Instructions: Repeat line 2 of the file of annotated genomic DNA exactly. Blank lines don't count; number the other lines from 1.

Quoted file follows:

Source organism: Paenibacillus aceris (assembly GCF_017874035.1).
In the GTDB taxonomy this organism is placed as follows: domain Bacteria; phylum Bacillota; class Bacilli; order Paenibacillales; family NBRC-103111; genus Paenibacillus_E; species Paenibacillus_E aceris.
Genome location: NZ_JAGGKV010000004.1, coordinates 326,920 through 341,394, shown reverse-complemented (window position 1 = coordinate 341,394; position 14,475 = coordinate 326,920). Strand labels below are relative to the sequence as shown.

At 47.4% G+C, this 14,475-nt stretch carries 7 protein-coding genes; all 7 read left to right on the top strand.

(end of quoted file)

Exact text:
In the GTDB taxonomy this organism is placed as follows: domain Bacteria; phylum Bacillota; class Bacilli; order Paenibacillales; family NBRC-103111; genus Paenibacillus_E; species Paenibacillus_E aceris.